It is incredible that the Japanese public opinion, and the Japanese leaders, seem oblivious to these existential problems of an old and distinguished civilization. And that more proverbial "bridges and highways to nowhere" continue to take precedence over family support policies that could serve as a formidable engine of economic growth.
Exports and Cheap Public Financing
In view of all this, the announced further loosening of Japan's monetary policy might just do two things. One, it could stimulate exports by keeping the exchange rate low. Two, it will keep down interest charges on public debt – a whopping 237 percent of GDP. I see little else. And, apparently, I am not alone. Failing to see any other benefits of this extra push for monetary creation, some analysts believe that the monetization of the growing mountain of government liabilities is the main objective of Japan's new money managers.
Whether that is true or not will be seen soon enough. But it is clear that cheap money will remain the centerpiece of Tokyo's quest for faster growth and rising inflation. Widely advertised "radical structural changes of the economy" – presumably as a result of Japan's negotiations to join the Trans-Pacific Partnership (TPP) trading group – are no more than talking points. Washington seems to have made these reforms unlikely by offering plenty of exemptions and opt-outs to get Japan on board.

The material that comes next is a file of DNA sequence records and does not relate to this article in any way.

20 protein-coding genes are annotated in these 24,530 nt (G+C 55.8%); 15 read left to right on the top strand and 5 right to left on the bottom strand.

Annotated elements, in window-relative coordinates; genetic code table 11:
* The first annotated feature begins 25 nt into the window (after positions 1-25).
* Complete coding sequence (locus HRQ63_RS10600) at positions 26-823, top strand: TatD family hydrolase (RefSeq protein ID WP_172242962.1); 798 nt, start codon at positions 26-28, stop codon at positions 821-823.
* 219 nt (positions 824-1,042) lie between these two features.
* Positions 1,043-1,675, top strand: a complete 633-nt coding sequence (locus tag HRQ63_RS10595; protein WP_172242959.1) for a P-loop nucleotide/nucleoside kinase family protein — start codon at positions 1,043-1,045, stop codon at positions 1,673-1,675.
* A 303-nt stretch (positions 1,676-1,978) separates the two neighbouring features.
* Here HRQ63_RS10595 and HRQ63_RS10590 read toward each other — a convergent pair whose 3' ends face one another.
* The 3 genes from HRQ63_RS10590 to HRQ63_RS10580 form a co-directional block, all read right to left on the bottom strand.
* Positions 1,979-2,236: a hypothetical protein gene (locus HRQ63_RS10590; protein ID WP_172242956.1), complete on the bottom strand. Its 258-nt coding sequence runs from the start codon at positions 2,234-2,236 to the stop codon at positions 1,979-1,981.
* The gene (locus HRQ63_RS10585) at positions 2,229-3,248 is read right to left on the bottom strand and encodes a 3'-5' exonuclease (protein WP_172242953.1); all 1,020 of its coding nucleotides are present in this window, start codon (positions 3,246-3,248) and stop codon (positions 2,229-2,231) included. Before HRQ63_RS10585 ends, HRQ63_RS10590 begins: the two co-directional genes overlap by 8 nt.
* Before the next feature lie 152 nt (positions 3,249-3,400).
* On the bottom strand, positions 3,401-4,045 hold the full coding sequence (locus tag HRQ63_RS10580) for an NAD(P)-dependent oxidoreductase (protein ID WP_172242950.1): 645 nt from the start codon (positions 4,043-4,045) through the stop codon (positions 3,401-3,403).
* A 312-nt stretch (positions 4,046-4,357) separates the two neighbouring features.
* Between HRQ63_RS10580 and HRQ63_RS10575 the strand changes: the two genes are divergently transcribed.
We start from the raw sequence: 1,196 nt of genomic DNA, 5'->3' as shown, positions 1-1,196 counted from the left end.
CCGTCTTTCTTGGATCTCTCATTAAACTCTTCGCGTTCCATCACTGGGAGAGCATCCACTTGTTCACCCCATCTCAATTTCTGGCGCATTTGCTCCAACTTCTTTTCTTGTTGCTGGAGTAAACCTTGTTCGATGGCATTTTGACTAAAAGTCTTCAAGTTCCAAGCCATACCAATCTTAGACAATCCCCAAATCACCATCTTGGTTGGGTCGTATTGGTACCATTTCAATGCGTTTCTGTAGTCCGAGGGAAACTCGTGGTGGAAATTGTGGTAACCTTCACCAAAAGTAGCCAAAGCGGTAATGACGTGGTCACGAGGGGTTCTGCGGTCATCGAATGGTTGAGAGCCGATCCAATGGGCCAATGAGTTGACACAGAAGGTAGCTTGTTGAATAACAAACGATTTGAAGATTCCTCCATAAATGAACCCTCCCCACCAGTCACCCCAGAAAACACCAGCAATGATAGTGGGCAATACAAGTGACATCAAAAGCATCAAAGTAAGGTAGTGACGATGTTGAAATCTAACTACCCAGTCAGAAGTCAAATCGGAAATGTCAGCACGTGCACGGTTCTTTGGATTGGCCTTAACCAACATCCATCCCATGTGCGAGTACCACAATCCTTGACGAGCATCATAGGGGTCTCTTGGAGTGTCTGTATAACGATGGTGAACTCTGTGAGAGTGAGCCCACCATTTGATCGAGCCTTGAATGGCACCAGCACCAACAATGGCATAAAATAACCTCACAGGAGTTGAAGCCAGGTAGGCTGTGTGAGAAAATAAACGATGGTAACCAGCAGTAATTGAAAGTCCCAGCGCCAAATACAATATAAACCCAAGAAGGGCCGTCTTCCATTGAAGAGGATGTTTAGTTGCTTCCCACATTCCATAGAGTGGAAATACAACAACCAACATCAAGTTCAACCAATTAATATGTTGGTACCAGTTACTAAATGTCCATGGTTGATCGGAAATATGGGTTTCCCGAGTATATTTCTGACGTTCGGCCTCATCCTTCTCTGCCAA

I, therefore, doubt the effectiveness of Tokyo's latest effort to revive its stagnant economy by throwing at it a new wall of money. But let's see; maybe they will improve things as they go along.
In that vein, Japan needs no reminding that there is a much simpler and faster way of stimulating economic growth and getting out of deflation. To do that, Japan would have to restore and maintain peaceful and cooperative relationships with China, Russia and South Korea. Despite sharply declining sales to China and South Korea, these three countries still accounted last year for 32 percent of Japan's total exports. There is a huge potential for Japanese products and services in these steadily growing markets.
Here is hoping that Japan will find a way of establishing better ties with its closest neighbors.
Michael Ivanovitch is president of MSI Global, a New York-based economic research company. He also served as a senior economist at the OECD in Paris, international economist at the Federal Reserve Bank of New York and taught economics at Columbia.